Saturday, March 26, 2011

This is in response to a comment from Doug Towers on my post "Coffee, tea, and cola drinks." Doug's words are in blue. My answers are in red.


Doug said: "I'm curious as to where you got your statistics of dark chocolate and caffeine? I'm not doubting you, its just that I had never found any report on such."

Gary answers: The words "Hershey's Special Dark Chocolate Bar" in the original post are linked the source. You can click that link or, alternatively, you can Google "Center for Science in the Public Interest, Hershey's Special Dark Chocolate Bar."

Doug said: "Which doesn't surprise me considering that you are saying that it is less than one thousandth of the dark chocolate."

Gary answers: Okay, let's just do the math for a 1.45 oz Hershey's Special Dark Chocolate Bar:

        1. There are 28350 mg per oz
        2. 1.45 oz x 28350 mg per oz = 41107.5 mg candy
        3. 41107.5 mg candy / 31 mg caffeine
              = 1326.05 mg candy per 1 mg caffeine

Now let's do the same math for a 12 oz can of Diet Pepsi:

        1. There are still 28350 mg per oz
        2. 12 oz x 28350 mg per oz = 340200 mg Pepsi
        3. 340200 mg Pepsi / 35 mg caffeine
              = 9720 mg Pepsi per 1 mg caffeine

Using this method of analysis, the Chocolate bar has seven times more caffeine than Diet Pepsi. Which it clearly doesn't. So what's your point?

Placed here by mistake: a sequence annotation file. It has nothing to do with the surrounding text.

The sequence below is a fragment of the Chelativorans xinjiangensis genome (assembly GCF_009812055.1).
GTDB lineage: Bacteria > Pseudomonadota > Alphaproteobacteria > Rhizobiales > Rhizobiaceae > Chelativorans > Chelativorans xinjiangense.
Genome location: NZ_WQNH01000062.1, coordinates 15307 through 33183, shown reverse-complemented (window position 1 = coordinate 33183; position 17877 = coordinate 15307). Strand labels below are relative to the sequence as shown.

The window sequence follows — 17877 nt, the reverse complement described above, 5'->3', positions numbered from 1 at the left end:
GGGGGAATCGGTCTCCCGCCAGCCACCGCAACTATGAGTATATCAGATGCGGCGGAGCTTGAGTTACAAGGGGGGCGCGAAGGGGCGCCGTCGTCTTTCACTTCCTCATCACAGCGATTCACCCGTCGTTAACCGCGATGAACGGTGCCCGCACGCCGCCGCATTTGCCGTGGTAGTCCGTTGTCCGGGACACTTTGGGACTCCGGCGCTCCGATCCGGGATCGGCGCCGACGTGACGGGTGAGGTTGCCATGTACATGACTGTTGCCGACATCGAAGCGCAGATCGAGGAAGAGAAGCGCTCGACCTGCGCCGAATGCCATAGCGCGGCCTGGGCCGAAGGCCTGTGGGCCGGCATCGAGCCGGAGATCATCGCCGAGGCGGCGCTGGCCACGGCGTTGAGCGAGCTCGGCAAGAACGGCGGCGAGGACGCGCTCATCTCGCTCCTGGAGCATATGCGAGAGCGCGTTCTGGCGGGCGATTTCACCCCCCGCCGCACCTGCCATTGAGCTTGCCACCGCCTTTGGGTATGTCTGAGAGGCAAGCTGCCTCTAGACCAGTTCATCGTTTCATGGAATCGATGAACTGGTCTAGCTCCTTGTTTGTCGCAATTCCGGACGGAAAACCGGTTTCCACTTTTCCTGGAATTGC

Doug said: "I must say that I discovered chocolate to be good for my heart condition before the doctors discovered such."

Gary answers: You are the primary guardian of your health, not the doctors. And just because something works for you doesn't mean it will necessarily work for others. It might, or it might not. Here's a recent statement about caffeine from the Ensign:

"From a medical point of view there are certain appropriate uses for caffeine. For example, doctors will sometimes prescribe caffeine for use in neonatal care." (Thomas J. Boud, "The Energy Drink Epidemic", Ensign, Dec. 2008, 4852; click here to read the full article.)

Does the above statement mean caffeine is good for everyone? Heavens, no!

Doug said: "Its biggest problem is the sugar content. It puts on weight and is best not eaten before sleep, as you tend to wake up more often during the night."

Gary answers: Again, what works for you may or may not work for others.

Doug said: "In regard hot drinks it is also interesting that George Q. Cannon included any hot drink, even quoting soup. I regard that if you can't put your finger in it and leave it there then it is too hot."

Gary answers: Through the years there have been various private interpretations of the words "hot drinks" found in D&C 89:9, but the only official interpretation is that the term means tea and coffee.(2010 Handbook 2, 21.3.11.)


Sincerely, your friend and brother,
Gary